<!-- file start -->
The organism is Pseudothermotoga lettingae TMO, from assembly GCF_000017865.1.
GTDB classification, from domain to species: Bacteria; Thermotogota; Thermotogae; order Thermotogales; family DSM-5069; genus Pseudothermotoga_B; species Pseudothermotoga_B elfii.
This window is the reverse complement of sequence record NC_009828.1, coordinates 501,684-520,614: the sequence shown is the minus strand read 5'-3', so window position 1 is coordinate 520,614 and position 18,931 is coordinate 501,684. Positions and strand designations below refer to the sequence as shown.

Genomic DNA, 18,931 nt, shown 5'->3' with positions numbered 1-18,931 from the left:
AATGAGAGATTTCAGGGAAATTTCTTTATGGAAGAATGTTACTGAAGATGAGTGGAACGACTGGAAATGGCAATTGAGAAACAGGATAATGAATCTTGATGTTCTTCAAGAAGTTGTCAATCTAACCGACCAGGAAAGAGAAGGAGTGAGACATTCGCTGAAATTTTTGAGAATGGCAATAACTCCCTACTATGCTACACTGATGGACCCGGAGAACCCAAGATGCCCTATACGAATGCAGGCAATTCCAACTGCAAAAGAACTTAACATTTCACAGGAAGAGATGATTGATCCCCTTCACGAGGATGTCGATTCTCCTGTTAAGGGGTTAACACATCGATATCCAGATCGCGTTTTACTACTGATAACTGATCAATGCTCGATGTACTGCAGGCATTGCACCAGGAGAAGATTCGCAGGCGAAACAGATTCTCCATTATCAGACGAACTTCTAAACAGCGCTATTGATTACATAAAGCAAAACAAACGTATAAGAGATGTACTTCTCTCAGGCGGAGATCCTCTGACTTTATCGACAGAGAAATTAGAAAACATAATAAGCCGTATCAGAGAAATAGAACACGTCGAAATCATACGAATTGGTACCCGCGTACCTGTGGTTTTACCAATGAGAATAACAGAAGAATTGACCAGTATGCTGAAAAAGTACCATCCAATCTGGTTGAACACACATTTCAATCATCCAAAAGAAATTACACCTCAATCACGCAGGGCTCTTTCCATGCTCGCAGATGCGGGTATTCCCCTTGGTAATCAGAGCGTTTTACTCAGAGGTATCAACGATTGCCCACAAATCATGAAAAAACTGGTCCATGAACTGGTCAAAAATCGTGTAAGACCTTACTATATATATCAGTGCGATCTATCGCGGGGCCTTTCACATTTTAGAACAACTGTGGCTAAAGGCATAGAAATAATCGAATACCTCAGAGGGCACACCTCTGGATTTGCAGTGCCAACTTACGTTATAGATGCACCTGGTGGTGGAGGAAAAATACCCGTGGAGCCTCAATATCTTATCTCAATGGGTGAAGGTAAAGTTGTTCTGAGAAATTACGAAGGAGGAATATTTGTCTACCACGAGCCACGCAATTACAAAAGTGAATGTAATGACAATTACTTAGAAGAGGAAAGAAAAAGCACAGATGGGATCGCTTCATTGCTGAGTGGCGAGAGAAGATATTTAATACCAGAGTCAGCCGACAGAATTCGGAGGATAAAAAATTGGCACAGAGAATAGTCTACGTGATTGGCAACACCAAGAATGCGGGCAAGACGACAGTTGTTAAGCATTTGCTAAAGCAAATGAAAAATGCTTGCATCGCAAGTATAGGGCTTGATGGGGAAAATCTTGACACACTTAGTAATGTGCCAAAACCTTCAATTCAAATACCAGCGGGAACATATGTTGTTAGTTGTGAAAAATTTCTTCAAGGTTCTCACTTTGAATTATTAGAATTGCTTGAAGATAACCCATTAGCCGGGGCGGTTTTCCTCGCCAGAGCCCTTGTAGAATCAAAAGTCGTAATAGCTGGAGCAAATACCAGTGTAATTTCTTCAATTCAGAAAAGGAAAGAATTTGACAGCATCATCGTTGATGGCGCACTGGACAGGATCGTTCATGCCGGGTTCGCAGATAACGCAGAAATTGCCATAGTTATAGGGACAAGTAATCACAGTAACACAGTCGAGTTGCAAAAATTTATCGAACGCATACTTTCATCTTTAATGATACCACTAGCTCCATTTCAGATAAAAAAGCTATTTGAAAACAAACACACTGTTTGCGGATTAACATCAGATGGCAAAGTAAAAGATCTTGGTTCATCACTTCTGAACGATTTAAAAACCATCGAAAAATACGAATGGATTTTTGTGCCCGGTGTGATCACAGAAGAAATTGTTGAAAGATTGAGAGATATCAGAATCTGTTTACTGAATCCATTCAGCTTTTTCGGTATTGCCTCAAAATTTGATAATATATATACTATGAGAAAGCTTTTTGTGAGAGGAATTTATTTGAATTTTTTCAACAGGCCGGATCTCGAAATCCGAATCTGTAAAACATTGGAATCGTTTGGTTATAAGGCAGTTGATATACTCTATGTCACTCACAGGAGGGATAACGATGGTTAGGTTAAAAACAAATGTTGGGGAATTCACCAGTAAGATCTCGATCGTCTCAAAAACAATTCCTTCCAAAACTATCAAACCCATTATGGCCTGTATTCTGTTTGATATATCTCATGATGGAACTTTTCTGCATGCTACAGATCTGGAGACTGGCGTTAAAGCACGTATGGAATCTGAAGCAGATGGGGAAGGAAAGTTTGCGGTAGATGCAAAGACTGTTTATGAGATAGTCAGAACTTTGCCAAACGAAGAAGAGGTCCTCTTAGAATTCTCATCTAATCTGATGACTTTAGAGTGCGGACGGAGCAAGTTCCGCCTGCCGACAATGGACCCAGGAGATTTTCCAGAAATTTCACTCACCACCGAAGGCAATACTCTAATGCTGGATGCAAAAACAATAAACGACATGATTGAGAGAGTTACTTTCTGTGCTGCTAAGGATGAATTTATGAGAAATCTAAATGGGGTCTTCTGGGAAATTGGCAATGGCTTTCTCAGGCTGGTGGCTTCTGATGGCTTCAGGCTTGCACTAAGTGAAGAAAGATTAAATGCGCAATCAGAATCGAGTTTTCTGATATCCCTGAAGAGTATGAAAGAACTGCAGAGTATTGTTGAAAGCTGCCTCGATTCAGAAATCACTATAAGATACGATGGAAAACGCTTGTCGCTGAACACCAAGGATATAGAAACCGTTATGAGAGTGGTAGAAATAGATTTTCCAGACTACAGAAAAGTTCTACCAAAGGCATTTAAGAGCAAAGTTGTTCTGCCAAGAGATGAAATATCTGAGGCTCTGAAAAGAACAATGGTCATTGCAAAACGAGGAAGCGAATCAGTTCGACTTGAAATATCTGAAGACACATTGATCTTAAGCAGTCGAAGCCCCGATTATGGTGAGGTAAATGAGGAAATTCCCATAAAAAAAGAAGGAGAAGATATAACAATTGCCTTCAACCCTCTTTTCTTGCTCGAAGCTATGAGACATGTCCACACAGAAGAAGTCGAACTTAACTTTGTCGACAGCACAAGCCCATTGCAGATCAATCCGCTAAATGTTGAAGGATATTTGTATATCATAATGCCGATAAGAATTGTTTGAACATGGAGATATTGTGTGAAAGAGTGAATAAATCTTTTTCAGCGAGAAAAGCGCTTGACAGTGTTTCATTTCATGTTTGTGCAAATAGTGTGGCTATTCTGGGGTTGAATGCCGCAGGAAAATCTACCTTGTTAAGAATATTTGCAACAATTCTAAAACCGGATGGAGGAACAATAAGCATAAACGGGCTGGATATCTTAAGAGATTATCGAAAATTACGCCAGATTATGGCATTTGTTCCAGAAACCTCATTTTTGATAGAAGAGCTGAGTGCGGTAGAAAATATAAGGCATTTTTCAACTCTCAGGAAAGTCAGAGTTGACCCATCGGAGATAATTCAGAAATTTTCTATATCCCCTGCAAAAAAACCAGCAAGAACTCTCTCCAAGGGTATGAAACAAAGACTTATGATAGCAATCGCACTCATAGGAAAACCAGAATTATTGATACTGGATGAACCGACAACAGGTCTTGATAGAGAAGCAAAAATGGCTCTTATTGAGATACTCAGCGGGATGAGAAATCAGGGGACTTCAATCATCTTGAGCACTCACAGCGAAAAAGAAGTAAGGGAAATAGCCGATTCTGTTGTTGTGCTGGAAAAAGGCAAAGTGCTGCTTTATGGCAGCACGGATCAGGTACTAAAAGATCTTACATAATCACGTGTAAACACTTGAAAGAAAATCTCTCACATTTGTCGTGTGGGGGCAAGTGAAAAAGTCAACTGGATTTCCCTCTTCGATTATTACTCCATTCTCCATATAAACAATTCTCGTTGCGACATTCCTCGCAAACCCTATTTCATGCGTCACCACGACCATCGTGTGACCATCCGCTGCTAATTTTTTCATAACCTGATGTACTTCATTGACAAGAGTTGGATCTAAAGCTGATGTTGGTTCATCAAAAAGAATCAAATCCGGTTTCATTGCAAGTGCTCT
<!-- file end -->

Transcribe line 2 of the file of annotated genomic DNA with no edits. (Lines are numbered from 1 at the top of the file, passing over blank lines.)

GTDB classification, from domain to species: Bacteria; Thermotogota; Thermotogae; order Thermotogales; family DSM-5069; genus Pseudothermotoga_B; species Pseudothermotoga_B elfii.